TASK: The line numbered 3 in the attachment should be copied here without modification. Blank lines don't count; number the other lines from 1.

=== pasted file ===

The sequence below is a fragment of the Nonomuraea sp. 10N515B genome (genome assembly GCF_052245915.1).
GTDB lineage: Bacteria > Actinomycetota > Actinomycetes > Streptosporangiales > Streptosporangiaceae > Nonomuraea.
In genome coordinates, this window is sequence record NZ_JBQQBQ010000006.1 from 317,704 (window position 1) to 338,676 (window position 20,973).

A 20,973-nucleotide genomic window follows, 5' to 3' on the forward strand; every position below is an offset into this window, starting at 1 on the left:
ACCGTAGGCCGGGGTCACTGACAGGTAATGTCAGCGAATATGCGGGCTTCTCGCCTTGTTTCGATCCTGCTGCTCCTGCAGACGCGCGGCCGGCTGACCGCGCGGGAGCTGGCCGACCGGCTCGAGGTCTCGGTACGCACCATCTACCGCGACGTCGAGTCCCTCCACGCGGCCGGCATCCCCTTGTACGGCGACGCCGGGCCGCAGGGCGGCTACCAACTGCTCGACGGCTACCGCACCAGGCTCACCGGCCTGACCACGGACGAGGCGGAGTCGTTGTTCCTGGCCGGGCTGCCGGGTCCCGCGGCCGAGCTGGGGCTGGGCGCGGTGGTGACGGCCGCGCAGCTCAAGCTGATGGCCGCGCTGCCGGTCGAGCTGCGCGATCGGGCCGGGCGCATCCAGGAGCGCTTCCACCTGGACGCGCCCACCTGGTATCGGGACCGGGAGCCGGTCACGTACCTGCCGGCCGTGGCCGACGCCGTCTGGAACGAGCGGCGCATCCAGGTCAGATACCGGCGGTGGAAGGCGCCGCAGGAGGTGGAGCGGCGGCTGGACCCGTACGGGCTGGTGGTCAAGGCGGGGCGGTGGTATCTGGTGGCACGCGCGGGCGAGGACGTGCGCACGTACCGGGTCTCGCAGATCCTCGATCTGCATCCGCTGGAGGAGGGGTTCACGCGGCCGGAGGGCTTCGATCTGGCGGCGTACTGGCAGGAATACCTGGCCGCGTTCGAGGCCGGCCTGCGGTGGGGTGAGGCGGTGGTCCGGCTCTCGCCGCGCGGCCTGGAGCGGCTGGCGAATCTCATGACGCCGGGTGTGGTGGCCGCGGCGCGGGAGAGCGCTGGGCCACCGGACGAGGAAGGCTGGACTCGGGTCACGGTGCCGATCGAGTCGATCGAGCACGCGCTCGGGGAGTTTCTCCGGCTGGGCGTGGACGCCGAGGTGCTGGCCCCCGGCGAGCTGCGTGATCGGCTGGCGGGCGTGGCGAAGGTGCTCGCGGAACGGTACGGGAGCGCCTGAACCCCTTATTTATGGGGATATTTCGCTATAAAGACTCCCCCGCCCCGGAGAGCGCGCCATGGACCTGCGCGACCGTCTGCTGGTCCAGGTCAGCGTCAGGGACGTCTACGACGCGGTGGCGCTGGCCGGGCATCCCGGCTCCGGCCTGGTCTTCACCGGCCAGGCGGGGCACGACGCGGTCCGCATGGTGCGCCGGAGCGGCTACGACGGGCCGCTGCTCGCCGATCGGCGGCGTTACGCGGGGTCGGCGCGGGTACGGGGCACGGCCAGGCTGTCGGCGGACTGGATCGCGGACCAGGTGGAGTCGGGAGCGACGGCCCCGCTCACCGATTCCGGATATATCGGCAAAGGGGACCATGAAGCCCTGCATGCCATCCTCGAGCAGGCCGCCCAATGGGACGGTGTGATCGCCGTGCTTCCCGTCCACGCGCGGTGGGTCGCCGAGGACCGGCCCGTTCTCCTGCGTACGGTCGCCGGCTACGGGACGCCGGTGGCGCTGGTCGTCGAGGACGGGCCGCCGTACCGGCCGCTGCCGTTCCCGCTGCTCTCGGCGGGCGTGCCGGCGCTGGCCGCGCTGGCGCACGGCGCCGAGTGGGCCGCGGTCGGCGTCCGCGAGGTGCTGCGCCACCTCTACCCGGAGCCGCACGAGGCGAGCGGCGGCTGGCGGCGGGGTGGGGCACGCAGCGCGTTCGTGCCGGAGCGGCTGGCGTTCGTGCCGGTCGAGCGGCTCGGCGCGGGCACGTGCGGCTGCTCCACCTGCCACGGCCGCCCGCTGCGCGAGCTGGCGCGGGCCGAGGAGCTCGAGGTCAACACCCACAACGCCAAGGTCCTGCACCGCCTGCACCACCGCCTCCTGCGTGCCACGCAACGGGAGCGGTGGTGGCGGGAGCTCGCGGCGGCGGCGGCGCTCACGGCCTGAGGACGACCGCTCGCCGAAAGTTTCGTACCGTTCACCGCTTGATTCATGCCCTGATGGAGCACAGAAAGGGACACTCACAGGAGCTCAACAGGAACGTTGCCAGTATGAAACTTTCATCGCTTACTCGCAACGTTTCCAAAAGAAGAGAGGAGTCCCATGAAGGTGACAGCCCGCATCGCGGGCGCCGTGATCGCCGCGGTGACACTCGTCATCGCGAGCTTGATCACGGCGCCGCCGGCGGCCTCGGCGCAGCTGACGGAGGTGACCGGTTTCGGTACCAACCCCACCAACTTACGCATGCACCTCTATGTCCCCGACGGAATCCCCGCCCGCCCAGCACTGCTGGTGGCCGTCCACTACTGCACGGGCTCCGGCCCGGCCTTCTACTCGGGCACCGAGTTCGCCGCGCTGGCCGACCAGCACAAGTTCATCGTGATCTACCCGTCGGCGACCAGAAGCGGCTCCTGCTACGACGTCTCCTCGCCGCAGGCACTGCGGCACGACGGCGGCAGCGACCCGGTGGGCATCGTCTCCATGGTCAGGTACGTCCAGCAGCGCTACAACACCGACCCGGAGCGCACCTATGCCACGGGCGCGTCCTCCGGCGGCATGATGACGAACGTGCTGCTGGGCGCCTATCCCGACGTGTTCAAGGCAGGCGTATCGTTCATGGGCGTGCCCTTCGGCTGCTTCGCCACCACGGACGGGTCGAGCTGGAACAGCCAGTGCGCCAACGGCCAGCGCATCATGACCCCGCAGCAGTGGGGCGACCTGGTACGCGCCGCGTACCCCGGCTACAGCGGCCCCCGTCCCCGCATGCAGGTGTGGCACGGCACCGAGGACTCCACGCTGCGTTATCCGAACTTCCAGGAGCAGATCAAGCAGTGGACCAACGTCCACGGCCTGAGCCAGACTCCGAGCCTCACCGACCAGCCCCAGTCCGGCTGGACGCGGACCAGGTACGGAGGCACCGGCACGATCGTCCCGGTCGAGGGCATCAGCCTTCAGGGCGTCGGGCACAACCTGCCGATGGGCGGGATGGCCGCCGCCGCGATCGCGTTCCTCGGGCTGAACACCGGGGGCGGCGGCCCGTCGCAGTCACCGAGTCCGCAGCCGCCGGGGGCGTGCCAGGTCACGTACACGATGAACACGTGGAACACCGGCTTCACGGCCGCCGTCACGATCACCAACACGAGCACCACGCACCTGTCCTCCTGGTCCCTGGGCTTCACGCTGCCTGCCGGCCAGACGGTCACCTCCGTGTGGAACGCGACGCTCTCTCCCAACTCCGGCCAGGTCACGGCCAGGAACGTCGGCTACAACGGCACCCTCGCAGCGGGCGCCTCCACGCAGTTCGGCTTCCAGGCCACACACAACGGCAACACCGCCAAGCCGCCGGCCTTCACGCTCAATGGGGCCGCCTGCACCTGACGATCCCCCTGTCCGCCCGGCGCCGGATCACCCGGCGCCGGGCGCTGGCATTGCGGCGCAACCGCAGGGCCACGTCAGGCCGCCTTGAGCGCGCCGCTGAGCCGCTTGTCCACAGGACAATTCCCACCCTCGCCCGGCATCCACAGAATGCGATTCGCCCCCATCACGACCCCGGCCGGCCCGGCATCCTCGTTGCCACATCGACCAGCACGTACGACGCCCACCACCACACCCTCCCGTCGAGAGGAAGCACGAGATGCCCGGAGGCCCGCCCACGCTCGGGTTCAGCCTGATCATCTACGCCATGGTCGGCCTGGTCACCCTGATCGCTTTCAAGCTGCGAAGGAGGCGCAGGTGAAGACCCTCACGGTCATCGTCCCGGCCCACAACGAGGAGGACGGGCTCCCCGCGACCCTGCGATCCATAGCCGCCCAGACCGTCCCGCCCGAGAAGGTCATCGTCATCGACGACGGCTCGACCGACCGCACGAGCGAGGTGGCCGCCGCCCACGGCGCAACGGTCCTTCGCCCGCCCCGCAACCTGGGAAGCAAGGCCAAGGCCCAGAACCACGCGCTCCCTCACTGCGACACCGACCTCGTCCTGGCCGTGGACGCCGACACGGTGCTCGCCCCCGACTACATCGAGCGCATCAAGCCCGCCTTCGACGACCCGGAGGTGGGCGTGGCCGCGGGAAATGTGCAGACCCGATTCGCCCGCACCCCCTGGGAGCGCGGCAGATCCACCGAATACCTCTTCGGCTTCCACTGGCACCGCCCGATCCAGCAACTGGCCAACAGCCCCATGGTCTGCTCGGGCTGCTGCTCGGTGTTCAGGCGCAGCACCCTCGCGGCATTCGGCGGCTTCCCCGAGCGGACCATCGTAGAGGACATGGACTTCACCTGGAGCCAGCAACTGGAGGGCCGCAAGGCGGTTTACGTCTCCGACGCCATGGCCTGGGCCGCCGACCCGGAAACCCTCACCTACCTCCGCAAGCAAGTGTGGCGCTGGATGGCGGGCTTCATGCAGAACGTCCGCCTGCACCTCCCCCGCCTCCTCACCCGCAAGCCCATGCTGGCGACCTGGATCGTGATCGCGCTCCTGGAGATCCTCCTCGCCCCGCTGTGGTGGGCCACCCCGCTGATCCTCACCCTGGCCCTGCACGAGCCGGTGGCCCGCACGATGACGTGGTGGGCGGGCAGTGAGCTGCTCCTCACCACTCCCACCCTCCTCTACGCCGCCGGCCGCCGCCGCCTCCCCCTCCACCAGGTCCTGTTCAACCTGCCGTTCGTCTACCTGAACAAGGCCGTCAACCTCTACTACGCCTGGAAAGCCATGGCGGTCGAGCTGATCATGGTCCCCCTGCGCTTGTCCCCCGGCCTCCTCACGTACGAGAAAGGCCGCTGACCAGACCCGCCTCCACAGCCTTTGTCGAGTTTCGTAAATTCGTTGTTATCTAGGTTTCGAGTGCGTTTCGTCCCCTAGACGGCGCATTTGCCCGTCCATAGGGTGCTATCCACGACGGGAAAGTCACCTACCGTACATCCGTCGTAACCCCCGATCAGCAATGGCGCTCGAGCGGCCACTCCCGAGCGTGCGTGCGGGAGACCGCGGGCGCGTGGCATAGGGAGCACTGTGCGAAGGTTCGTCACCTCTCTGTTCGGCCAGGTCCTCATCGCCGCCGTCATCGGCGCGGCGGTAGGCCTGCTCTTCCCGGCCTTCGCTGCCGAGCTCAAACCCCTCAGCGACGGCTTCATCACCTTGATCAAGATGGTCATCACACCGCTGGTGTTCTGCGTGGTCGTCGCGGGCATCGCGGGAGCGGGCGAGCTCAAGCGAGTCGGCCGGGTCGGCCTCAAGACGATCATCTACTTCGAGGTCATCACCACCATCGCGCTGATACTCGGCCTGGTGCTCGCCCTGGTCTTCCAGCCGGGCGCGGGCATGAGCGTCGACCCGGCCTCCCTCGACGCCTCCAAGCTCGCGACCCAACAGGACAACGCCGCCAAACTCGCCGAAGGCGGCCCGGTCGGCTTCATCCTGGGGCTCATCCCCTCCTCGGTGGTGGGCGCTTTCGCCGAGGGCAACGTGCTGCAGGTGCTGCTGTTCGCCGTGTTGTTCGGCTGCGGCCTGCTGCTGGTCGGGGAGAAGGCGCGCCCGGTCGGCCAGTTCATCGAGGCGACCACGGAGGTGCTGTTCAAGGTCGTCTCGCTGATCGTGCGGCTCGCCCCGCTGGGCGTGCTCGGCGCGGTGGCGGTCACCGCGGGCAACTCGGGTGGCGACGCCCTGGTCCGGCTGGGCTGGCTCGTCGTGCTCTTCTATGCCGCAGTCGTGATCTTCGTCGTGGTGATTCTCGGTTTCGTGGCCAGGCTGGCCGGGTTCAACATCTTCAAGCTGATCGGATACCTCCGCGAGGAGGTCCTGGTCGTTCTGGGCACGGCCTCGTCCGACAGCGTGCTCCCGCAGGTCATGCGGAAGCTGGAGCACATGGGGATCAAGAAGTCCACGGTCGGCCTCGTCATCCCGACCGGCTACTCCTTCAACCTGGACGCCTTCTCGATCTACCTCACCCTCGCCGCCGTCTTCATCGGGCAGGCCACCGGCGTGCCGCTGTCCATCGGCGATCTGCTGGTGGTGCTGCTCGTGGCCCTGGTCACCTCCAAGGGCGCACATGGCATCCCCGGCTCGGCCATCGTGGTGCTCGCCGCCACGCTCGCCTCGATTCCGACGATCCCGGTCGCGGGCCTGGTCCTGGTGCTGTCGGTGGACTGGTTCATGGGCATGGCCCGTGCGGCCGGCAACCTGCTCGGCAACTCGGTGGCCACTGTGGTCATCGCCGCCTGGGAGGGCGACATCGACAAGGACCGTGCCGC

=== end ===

In genome coordinates, this window is sequence record NZ_JBQQBQ010000006.1 from 317,704 (window position 1) to 338,676 (window position 20,973).